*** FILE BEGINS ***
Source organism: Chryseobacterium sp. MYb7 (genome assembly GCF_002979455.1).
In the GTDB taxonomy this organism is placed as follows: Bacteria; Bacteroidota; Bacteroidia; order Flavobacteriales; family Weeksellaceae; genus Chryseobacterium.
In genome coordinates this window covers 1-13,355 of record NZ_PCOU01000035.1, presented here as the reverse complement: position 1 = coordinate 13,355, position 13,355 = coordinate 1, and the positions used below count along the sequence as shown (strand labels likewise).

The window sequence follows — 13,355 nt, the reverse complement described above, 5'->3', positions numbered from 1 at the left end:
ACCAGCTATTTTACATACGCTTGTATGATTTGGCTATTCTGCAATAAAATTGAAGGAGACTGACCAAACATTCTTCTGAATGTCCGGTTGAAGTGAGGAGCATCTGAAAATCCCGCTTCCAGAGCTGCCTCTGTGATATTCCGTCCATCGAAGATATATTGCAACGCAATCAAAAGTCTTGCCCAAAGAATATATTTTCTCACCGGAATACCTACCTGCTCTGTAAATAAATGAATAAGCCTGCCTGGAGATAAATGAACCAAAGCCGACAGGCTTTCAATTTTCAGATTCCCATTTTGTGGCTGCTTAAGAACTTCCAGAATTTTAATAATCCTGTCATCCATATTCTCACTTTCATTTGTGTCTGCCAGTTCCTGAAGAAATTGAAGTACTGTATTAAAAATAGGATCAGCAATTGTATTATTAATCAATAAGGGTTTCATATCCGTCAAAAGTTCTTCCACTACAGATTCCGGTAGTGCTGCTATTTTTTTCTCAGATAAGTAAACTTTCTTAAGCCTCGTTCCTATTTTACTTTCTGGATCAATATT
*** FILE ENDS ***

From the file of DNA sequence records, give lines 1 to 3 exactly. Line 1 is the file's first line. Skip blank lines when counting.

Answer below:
Source organism: Chryseobacterium sp. MYb7 (genome assembly GCF_002979455.1).
In the GTDB taxonomy this organism is placed as follows: Bacteria; Bacteroidota; Bacteroidia; order Flavobacteriales; family Weeksellaceae; genus Chryseobacterium.
In genome coordinates this window covers 1-13,355 of record NZ_PCOU01000035.1, presented here as the reverse complement: position 1 = coordinate 13,355, position 13,355 = coordinate 1, and the positions used below count along the sequence as shown (strand labels likewise).